|Bold 2 (9700)||
||Curve 3 (8500)||
RIM operates its own infrastructure that provides wireless data and e-mail access to its customers. RIM charges wireless providers a monthly infrastructure access fee, and the carrier then bills individual customers for the service. Though RIM's wireless data infrastructure is primarily used by BlackBerry devices, RIM does license its technology to other cell phone manufacturers. This allows other, non-BlackBerry devices to send and receive data using the same network technology. These BlackBerry Connect and BlackBerry Built-In services are available on a variety of smart phones, allowing RIM to earn revenue from customers who don't even own a BlackBerry.
RIM's BlackBerry smart phones include a proprietary operating system, the BlackBerry OS. The company also offers a variety of other programs designed to utilize the BlackBerry's hardware features. These programs include a personal information manager (PIM) that manages contacts, appointments, and memos, a GPS positioning and navigation program, games, and mobile Internet programs. For its enterprise customers, RIM also sells software for both corporate servers and desktop personal computers. These types of programs allow businesses to provide employees with access to corporate e-mail, Intranet, etc., via their BlackBerry devices. This is particularly useful for companies with employees who travel frequently but still need to remain reachable via e-mail.
RIM also sells accessories, technical support services, and a variety of repair and maintenance programs. Though revenues in this segment have been growing steadily, they have been accounting for a smaller and smaller percentage of RIM's total sales. This is mostly due to even faster growth in the sales of BlackBerry devices and related services.
Canada, RIM's home country, has been accounting for a steadily decreasing percentage of the company's revenues for the past few years. In fiscal years 2005, 2006, and 2007, Canada accounted for 9.2%, 8.6%, and 7.3% of RIM's revenues, respectively. The number of BlackBerry users in Canada is still growing, but at a much slower rate than in other geographic regions. The reason for this is that isn't nearly as much room for growth in Canada; the country already leads even the U.S. in penetration of BlackBerry devices.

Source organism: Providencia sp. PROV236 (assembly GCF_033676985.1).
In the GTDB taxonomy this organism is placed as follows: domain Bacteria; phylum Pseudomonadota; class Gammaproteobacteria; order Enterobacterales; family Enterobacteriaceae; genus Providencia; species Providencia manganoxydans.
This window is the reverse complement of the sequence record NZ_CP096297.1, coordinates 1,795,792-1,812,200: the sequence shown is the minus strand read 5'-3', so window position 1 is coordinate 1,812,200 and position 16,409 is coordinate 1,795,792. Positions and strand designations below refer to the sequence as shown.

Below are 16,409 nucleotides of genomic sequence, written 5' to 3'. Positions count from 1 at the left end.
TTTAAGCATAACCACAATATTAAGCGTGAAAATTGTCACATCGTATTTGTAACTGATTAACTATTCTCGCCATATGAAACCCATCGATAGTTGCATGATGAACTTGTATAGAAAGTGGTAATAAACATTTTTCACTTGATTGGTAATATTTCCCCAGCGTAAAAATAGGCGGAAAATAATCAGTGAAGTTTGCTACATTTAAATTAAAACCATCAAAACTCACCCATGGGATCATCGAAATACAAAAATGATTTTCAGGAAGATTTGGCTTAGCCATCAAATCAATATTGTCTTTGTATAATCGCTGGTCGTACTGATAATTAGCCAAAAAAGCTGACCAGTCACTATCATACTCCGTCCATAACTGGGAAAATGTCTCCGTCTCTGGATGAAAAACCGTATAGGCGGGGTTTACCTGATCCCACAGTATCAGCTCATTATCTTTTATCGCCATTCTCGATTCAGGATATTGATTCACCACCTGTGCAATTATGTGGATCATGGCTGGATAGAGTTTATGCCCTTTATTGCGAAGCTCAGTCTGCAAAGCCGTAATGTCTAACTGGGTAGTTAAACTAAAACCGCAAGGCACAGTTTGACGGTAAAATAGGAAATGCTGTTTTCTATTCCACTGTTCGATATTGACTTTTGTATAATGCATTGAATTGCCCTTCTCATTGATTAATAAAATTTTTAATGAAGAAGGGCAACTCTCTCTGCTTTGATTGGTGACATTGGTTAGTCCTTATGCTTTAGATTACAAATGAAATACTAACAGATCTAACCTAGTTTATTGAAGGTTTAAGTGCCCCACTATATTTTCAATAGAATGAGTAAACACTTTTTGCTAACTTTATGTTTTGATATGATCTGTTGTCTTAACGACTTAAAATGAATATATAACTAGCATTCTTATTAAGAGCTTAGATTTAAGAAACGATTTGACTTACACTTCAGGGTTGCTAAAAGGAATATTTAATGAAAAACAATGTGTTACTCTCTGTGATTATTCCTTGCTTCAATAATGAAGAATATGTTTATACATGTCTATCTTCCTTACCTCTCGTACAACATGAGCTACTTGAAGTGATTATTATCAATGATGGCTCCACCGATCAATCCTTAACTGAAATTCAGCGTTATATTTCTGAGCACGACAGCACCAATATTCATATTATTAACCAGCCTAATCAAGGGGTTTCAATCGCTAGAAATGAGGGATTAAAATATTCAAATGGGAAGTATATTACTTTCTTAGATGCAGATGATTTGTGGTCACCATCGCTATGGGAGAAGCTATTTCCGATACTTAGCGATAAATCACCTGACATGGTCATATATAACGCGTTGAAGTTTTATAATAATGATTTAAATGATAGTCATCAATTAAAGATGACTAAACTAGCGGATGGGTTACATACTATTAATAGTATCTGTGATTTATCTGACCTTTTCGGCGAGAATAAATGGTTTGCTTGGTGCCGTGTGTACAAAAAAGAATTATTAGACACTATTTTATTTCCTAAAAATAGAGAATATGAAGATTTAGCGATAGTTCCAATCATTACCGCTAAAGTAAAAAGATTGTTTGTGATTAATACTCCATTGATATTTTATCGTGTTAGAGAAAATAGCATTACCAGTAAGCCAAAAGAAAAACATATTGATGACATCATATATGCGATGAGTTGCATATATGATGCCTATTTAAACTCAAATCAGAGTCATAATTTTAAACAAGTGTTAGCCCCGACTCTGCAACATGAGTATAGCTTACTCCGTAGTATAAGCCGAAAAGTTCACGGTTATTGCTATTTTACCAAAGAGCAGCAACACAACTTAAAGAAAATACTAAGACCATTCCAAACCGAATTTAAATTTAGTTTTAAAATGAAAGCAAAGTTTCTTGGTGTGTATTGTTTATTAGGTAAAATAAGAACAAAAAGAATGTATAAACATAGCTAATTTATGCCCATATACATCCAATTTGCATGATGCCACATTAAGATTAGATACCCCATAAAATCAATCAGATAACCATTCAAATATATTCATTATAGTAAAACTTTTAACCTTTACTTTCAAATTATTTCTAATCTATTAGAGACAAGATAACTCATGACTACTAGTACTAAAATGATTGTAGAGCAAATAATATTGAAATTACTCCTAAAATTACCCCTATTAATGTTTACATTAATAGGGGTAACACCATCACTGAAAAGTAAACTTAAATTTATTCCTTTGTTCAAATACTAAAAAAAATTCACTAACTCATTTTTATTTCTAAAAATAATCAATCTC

The U.S. is the single largest of RIM's markets, accounting for over half of total sales. As with Canada, however, the U.S.'s share of RIM's revenue has been decreasing steadily over the past three years. In FY2005, 67.7% of RIM's sales came from the U.S., whereas the U.S. accounted for only 57.9% of FY2007 sales. The actual number of BlackBerry users in the U.S. has increased significantly, but other markets have nonetheless outpaced it in terms of growth.
New, emerging markets are responsible for much of RIM's recent sales growth. The percentage of RIM's revenues coming from countries other than Canada and the U.S. has grown from less than one fourth of sales in FY2005 to over one third in FY2007. Whereas the BlackBerry has already achieved significant market penetration in RIM's two primary markets, its smaller presence in other markets leaves much room for growth. Several of these markets have been experiencing periods of rapid growth themselves, spurring an increase in the demand for high-end PDAs and mobile phones. For example, RIM recently entered into a partnership with China Mobile to sell its popular BlackBerry Smart phone in China. About 10,000 BlackBerry 8700 model smart phones are set to be distributed though Alcatel-Lucent, BlackBerry's distributor in China, to China Mobile customers in late December 2007.
In the first quarter of 2008, Russian mobile firms MTS and Vimpelcom will also be selling Blackberry phones and servicing corporate clients. The permission to sell Blackberry was granted for one year by Russian state security services. Combined, the two firms are expected to ship about 2,000 Blackberry phones.
New wireless technologies are always being developed, which is generally a good thing. Data transfer speeds have increased significantly over the past few years, as the wireless industry has begun moving from second generation (2G) mobile technology to third generation (3G). As with any large-scale advance in technology, however, there are several competing wireless standards all vying to become the new industry standard. Due to the data-intensive nature of BlackBerry service, Research in Motion has an interest in the outcome of the battle of the wireless standards. If RIM places its bets on the wrong standard and produces handsets specifically for that type of network, the results for the company would be detrimental.